Tuesday, August 6, 2013

Falling Skies

Falling Skies
Episode 9: Journey to Xibalba
By: Carlos Uribe

Falling Skies is a show about the human war effort, along with it's allies, against an alien invasion force.

Spoilers Ahoy!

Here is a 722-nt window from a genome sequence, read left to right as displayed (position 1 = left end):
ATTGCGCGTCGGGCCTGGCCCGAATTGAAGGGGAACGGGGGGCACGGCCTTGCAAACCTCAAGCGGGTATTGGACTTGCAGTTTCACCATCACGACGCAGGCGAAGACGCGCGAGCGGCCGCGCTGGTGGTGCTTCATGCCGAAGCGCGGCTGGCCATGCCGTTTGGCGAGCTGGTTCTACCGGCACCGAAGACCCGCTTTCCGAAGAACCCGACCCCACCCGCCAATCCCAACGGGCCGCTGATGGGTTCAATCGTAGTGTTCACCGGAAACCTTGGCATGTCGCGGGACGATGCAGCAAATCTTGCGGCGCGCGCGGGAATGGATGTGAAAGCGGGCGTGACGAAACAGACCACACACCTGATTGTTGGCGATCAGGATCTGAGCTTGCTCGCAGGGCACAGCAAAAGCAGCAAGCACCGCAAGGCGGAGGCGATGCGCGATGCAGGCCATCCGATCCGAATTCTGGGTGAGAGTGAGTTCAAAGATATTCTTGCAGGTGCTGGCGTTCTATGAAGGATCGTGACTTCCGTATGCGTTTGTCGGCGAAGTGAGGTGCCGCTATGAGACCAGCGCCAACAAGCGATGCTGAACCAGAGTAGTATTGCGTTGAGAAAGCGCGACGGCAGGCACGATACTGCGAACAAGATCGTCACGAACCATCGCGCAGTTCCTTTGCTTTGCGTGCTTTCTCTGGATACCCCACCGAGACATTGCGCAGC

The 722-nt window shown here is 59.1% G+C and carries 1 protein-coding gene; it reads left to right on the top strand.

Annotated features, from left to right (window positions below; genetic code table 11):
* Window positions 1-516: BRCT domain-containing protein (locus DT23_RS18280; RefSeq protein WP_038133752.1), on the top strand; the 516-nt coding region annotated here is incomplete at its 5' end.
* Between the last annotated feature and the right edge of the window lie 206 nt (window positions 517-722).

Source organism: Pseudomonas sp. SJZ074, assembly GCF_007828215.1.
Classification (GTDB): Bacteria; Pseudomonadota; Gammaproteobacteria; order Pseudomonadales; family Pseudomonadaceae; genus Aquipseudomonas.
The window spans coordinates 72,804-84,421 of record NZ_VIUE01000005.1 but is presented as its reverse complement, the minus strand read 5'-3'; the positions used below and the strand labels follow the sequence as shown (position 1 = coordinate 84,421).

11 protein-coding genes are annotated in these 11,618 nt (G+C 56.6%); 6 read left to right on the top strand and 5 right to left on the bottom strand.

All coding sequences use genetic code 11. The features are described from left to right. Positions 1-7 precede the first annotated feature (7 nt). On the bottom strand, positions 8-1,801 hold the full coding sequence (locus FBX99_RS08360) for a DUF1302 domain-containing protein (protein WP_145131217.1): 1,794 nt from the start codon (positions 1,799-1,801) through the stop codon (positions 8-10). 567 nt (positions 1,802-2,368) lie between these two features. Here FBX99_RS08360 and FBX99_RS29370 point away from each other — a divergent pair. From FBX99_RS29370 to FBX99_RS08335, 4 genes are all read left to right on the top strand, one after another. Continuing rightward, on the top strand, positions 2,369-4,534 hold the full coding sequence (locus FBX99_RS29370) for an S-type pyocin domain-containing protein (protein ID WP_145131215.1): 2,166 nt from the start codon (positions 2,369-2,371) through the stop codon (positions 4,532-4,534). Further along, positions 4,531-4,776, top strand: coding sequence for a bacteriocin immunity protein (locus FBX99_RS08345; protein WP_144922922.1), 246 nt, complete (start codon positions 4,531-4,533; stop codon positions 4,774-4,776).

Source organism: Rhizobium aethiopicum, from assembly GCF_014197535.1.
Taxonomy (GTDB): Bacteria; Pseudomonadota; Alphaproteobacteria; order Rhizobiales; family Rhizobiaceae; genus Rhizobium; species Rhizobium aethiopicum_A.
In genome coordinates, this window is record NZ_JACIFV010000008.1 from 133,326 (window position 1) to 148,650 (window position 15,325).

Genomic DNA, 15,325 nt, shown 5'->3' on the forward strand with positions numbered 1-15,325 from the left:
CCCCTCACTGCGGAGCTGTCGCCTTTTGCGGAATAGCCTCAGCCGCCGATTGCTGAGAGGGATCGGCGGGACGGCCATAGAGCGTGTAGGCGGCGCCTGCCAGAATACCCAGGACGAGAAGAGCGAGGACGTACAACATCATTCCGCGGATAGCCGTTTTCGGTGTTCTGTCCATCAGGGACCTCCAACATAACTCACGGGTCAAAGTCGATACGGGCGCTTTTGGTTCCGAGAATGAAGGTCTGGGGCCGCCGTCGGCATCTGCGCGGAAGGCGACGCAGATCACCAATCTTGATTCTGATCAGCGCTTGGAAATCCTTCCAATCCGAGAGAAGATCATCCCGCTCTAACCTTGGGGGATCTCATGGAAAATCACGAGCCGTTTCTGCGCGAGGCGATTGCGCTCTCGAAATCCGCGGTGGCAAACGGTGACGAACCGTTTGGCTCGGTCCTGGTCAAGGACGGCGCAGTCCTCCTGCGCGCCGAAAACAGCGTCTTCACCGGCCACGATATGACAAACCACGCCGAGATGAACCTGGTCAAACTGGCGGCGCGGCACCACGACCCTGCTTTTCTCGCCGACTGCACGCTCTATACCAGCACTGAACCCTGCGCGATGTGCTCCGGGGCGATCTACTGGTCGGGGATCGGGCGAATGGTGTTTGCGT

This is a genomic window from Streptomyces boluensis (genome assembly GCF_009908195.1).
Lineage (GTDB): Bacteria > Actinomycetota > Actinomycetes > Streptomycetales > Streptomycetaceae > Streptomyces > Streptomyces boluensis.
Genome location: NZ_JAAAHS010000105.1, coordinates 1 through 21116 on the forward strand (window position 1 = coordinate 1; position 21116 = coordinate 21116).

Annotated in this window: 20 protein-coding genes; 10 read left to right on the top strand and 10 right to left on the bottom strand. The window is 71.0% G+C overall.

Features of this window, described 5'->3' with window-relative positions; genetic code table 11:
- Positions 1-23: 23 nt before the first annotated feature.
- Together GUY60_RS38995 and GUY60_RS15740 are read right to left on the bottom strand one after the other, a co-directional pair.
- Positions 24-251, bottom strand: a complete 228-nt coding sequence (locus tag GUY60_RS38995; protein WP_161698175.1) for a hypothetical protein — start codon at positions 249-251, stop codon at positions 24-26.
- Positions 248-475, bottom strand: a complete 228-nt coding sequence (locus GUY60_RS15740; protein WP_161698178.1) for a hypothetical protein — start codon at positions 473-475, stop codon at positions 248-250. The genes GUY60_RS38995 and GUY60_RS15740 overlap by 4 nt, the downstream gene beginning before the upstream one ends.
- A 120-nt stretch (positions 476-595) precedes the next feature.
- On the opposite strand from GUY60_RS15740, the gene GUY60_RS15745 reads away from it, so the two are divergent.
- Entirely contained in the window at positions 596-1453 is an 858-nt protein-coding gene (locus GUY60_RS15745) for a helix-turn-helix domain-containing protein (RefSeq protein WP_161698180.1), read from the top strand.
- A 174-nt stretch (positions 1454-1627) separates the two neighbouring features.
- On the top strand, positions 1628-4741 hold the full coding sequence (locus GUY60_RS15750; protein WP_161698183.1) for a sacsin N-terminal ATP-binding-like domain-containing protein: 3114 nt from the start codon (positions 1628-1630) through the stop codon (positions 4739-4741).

The first impression that an episode has is with it's title. A good title offers a clue on what the episode is going to be about. It could cover the plot, the themes, an important character or a combination of all three. It's relevant in some way to what is going to happen. A good title offers a hint but it never actually gives it away. Journey to Xilbaba is an odd name at first because “Xilbaba” isn't really an English word. It sounds potentially alien which could raise theoretical questions on it's own. A quick Google search reveals that Xilbaba is actually the name of the underworld in Mayan mythology. The translation of the word is roughly “place of fear”. This actually fits this episode pretty well. A group of the characters get stuck underground as if they are in an underworld. They are in a place of fear concerning the future. It's two levels is clever enough but there is even a third because the name refers to the Mayan terminology for the great rift in the Milky Way. So there is a connection to space and aliens. It's a clever title that requires some research to truly get it's meaning but even then it only hints at what's going to happen. It's hard to predict that two bombs will go off this week, one that traps characters in the underground mall, and that the characters are going to be struggling with the fear they face. As for the actual episode? The idea behind the episode is nice but it struggles a bit behind it's execution. There is a sense that the penultimate episode of the season is actually only stalling for the major battle that will theoretically occur in the finale. It even sets up a reason on why they don't just fire the Volm weapon: they have to dig it out of the site and the physicist character has to learn how to use it. As it stands, the most interesting part about Journey to Xilbaba is really it's title. The actual substance of the episode is either downright dull or simply frustrating because the stakes are never that believable. What's worse is that despite setting up the finale, the narrative momentum largely grinds to a halt. There is no sense of real urgency at the end that they have to hurry up or their going to be screwed.